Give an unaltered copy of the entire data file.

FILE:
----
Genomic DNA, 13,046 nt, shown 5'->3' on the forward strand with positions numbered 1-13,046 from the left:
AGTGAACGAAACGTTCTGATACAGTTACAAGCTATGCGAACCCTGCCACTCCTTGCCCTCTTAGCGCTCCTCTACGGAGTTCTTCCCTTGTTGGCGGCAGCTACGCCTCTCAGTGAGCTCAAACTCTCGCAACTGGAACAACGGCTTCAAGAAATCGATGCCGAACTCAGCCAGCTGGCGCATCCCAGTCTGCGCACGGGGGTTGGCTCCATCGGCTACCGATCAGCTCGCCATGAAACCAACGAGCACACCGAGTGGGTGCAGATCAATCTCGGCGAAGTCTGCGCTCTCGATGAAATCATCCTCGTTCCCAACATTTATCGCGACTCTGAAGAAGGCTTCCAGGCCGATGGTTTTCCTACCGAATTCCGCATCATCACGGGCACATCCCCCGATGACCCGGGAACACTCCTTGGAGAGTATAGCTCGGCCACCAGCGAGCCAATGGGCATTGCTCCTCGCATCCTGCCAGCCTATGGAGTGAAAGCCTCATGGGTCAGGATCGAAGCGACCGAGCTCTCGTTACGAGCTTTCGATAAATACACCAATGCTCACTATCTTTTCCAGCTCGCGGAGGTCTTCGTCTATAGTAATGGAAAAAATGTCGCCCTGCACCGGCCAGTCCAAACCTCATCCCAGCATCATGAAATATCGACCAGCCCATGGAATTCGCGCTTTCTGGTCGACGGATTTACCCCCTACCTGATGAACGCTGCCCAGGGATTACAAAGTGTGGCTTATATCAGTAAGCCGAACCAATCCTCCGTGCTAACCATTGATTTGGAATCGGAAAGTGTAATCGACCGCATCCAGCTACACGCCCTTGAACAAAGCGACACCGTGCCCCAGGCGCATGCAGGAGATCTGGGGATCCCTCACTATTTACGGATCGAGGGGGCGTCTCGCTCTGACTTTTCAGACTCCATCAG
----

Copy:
Genomic DNA, 13,046 nt, shown 5'->3' on the forward strand with positions numbered 1-13,046 from the left:
AGTGAACGAAACGTTCTGATACAGTTACAAGCTATGCGAACCCTGCCACTCCTTGCCCTCTTAGCGCTCCTCTACGGAGTTCTTCCCTTGTTGGCGGCAGCTACGCCTCTCAGTGAGCTCAAACTCTCGCAACTGGAACAACGGCTTCAAGAAATCGATGCCGAACTCAGCCAGCTGGCGCATCCCAGTCTGCGCACGGGGGTTGGCTCCATCGGCTACCGATCAGCTCGCCATGAAACCAACGAGCACACCGAGTGGGTGCAGATCAATCTCGGCGAAGTCTGCGCTCTCGATGAAATCATCCTCGTTCCCAACATTTATCGCGACTCTGAAGAAGGCTTCCAGGCCGATGGTTTTCCTACCGAATTCCGCATCATCACGGGCACATCCCCCGATGACCCGGGAACACTCCTTGGAGAGTATAGCTCGGCCACCAGCGAGCCAATGGGCATTGCTCCTCGCATCCTGCCAGCCTATGGAGTGAAAGCCTCATGGGTCAGGATCGAAGCGACCGAGCTCTCGTTACGAGCTTTCGATAAATACACCAATGCTCACTATCTTTTCCAGCTCGCGGAGGTCTTCGTCTATAGTAATGGAAAAAATGTCGCCCTGCACCGGCCAGTCCAAACCTCATCCCAGCATCATGAAATATCGACCAGCCCATGGAATTCGCGCTTTCTGGTCGACGGATTTACCCCCTACCTGATGAACGCTGCCCAGGGATTACAAAGTGTGGCTTATATCAGTAAGCCGAACCAATCCTCCGTGCTAACCATTGATTTGGAATCGGAAAGTGTAATCGACCGCATCCAGCTACACGCCCTTGAACAAAGCGACACCGTGCCCCAGGCGCATGCAGGAGATCTGGGGATCCCTCACTATTTACGGATCGAGGGGGCGTCTCGCTCTGACTTTTCAGACTCCATCAG